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November 03, 2021

Canada-U.S. goods price gap shrinking: report

On a recent trip to the U.S., a gallon of gas went for somewhere in the $3.64-$3.69 range.

That’s about, if we measure the loonie and greenback as equal for argument’s sake, 96 cents per litre. By contrast, you couldn’t find gas in Toronto for any less than $1.15 on Thursday.

But wait, you say: that’s gas. There are so many tax and tariff components that it’s unfair to compare those consumer costs north and south of the border.

Perhaps, but the real story here is that, even with a discrepancy that wide, such a U.S.-Canada price gap is still way down from where it stood earlier in 2011.

According to the Bank of Canada, Canadian consumers now pay an average of 11 per cent more for goods than Americans – everything from books to DVDs to clothes to cars.

*Bing: Where are the top cross-border shopping destinations?

Surely, you know it’s this wide – just take a look at an Amazon.ca listing and that same product on Amazon.com.

But what’s most intriguing from the Bank of Canada’s latest survey is that 11 per cent is peanuts to how raw a deal Canadians got back in the spring.

In April, according to BOC Governor Mark Carney, that price differential was estimated at 18 per cent.

What gives? Tax structures, market size, labour and transportation costs are to blame for higher prices in Canada, but still, Canucks don’t care.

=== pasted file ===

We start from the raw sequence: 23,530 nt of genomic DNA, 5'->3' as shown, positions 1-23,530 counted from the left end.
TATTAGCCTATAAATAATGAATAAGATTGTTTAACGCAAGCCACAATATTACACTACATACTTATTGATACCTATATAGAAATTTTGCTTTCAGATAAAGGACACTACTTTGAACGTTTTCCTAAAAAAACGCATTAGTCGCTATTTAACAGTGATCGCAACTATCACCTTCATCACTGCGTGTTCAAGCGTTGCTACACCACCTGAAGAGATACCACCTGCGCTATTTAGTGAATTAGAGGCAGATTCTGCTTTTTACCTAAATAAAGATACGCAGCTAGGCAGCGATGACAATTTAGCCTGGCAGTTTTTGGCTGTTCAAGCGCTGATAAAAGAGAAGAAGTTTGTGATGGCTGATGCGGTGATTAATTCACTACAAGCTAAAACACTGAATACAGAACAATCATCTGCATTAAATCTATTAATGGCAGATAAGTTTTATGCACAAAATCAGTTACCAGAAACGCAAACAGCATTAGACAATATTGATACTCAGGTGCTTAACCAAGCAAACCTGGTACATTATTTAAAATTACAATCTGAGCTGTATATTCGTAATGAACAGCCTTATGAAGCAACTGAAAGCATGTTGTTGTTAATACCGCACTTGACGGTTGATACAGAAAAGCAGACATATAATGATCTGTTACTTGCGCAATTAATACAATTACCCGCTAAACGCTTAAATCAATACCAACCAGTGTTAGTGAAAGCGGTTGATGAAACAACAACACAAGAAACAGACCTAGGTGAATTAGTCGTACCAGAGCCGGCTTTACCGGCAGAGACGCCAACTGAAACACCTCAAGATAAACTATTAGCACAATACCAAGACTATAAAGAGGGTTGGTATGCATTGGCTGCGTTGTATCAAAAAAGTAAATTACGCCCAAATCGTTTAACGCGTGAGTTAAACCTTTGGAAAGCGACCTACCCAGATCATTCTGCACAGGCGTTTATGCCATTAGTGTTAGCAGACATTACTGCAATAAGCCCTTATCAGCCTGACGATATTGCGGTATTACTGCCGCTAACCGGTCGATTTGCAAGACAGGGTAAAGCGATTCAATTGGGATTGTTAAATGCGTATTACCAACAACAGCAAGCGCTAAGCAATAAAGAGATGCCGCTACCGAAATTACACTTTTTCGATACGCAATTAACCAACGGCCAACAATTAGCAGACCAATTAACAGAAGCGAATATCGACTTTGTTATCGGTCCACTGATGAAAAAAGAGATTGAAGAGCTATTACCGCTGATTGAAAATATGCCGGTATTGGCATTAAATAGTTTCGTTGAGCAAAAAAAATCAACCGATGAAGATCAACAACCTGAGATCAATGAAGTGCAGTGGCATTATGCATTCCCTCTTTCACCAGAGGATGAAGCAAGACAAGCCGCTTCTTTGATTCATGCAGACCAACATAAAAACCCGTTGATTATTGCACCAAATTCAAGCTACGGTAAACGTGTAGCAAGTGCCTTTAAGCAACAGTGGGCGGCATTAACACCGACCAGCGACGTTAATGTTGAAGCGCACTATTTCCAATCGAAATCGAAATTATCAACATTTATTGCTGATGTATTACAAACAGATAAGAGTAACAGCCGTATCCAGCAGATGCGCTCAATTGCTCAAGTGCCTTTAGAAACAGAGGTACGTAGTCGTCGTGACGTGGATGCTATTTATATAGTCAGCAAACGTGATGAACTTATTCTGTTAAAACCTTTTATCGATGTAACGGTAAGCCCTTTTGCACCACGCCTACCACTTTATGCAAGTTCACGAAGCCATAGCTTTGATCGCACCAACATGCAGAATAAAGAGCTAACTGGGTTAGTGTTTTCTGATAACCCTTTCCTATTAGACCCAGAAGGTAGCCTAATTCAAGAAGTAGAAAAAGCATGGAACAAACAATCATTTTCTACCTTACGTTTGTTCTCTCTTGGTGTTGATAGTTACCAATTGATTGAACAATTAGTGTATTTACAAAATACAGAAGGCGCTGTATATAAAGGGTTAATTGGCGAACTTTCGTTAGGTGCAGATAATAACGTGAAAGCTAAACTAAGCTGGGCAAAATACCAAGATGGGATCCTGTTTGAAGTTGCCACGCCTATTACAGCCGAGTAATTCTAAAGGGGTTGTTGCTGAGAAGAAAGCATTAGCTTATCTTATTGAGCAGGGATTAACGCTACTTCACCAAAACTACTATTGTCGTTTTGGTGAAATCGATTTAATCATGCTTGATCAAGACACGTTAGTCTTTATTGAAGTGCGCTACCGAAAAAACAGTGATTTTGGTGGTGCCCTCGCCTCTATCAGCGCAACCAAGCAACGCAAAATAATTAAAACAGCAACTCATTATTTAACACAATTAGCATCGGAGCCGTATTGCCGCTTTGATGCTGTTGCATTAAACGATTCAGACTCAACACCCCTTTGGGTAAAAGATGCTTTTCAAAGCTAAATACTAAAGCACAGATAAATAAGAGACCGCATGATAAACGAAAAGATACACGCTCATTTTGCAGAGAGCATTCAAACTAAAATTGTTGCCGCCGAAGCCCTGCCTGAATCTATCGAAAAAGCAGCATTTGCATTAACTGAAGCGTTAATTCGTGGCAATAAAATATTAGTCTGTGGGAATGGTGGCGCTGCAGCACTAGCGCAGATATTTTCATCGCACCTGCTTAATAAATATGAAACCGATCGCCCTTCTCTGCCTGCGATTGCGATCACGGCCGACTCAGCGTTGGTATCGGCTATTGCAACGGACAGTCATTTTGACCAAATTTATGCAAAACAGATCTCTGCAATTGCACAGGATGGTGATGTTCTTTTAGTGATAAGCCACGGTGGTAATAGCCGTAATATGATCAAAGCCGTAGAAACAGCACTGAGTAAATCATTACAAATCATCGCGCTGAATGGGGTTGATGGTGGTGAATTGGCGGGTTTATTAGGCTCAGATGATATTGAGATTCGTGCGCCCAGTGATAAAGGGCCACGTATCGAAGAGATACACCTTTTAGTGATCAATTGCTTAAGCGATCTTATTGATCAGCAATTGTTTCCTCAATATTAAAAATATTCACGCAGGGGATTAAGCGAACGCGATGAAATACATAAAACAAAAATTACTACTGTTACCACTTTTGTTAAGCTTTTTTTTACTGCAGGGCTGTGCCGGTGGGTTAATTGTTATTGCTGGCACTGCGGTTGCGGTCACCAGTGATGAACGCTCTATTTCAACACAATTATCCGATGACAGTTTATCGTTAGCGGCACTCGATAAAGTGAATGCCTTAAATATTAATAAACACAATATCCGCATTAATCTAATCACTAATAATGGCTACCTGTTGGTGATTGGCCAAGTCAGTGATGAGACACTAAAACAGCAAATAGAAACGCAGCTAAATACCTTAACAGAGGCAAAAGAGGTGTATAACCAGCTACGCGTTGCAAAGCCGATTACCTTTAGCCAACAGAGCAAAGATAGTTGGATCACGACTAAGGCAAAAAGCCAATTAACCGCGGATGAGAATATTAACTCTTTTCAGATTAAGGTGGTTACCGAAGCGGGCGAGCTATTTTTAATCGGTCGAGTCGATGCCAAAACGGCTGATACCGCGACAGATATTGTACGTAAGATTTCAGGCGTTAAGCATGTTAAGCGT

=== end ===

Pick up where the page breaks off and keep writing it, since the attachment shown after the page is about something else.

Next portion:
By a recent CBC poll, nearly half (47 per cent) admitted to shopping in the U.S. to get a better deal, while 34 per cent said they’ll avoid retailers that sell the same products for more in Canada than they do in the U.S.

So, if you’re scoring at home, this isn’t exactly the best indicator for the “Buy Canadian” mantra. Canuck shoppers will go where the cheapest prices are, and that’s it.

By Jason Buckland, MSN Money



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Gordon PowersGordon Powers

A long-time fund company executive, Gordon Powers now heads up the Affinity Group, a financial services consulting firm. Gordon was a personal finance columnist for the Globe & Mail for many years, has taught retirement planning...

Jason BucklandJason Buckland

The modern-day MC Hammer of money, Jason can often be seen spending cash that isn’t his with the efficiency of a Wilt Chamberlain first date. After cutting his teeth as a reporter for the Toronto Sun, he joined the MSN Money team with...